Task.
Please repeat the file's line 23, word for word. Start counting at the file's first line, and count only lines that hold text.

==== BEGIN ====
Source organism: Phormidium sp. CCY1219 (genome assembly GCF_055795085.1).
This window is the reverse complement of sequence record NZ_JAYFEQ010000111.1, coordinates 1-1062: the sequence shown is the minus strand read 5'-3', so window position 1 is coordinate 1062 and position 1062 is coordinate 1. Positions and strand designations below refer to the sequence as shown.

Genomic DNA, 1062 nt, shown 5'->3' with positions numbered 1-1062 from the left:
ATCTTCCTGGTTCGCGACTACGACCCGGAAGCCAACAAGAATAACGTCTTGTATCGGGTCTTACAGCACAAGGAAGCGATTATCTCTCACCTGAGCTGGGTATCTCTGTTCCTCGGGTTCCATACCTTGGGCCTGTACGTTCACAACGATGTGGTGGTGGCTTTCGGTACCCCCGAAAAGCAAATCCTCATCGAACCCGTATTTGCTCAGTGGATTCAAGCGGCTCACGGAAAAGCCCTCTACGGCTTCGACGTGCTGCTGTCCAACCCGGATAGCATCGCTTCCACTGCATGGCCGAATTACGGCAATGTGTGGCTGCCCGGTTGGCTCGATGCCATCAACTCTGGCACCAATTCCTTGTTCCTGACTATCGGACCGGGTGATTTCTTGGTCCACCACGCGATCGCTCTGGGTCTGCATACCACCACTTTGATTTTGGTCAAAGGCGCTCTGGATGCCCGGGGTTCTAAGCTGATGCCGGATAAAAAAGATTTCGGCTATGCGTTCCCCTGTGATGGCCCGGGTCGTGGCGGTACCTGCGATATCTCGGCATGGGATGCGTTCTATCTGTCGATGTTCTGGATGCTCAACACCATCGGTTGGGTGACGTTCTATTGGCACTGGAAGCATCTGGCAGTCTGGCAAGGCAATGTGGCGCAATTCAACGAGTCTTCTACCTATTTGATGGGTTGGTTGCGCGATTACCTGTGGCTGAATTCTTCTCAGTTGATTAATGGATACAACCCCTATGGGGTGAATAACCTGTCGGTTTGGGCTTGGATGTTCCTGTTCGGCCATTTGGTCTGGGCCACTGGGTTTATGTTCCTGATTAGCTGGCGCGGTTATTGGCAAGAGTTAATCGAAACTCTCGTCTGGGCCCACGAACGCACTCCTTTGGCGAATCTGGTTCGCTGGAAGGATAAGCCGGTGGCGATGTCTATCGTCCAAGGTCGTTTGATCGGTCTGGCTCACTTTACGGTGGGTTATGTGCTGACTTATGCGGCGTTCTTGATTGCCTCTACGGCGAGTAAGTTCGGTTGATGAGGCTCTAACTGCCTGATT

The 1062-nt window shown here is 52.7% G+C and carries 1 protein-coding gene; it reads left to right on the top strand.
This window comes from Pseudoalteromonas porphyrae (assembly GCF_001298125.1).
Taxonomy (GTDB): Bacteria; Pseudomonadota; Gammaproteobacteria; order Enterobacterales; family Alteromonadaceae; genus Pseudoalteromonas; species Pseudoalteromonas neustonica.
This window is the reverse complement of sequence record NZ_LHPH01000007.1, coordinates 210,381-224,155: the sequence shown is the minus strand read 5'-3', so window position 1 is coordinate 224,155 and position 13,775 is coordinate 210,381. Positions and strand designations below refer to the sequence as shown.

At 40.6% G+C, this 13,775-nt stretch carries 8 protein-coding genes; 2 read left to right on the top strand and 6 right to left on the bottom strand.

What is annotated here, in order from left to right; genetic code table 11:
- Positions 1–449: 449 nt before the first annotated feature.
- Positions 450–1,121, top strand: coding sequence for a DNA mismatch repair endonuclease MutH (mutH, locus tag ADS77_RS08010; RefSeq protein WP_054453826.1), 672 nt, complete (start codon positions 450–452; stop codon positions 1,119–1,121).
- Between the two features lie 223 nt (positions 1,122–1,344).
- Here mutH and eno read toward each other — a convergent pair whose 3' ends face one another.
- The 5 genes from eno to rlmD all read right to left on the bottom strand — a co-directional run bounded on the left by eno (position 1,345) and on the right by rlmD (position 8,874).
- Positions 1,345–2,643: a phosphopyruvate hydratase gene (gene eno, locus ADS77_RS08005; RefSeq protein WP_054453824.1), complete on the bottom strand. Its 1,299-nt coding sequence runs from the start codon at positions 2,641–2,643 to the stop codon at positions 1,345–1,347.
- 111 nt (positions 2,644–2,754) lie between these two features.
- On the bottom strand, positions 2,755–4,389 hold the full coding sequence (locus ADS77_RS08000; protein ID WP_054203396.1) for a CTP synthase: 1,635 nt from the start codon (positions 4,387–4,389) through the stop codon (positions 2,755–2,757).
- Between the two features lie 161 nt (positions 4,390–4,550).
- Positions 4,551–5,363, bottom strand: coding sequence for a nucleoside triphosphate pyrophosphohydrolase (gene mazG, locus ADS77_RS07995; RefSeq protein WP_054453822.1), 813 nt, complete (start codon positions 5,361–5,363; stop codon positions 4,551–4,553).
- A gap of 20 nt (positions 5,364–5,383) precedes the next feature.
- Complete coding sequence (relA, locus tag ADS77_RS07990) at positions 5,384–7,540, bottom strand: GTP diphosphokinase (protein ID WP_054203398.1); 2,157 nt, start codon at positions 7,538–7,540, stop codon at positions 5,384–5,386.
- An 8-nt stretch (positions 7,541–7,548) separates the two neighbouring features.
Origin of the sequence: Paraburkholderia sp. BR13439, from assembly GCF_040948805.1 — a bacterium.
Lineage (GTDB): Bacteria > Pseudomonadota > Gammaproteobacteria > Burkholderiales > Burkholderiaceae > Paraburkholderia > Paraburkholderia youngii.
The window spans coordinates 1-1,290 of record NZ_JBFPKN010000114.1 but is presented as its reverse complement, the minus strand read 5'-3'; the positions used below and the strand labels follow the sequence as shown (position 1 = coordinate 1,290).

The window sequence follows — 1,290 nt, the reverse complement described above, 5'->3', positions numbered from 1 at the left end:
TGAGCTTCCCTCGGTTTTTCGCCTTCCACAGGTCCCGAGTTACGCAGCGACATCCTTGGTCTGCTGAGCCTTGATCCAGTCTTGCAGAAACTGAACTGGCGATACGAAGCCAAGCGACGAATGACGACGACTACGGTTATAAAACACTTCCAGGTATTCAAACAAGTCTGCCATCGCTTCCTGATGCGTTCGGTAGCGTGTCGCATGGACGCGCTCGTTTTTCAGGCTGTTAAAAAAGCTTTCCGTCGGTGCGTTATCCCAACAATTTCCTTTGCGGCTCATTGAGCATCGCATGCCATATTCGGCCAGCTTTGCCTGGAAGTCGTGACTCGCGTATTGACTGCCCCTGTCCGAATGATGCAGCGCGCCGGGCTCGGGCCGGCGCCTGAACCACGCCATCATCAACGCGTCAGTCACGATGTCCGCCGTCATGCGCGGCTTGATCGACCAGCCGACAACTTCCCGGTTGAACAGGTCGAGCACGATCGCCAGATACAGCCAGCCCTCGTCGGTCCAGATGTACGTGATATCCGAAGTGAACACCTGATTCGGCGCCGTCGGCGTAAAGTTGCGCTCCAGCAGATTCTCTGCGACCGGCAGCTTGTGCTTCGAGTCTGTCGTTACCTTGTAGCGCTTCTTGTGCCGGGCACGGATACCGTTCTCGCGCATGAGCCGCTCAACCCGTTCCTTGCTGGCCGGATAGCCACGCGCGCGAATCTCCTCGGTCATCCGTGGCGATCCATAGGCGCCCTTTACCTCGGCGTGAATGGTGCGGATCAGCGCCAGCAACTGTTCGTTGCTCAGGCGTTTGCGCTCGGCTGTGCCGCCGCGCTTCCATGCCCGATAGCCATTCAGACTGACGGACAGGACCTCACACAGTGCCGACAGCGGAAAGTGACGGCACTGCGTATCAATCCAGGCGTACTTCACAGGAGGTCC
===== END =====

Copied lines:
- An 8-nt stretch (positions 7,541–7,548) separates the two neighbouring features.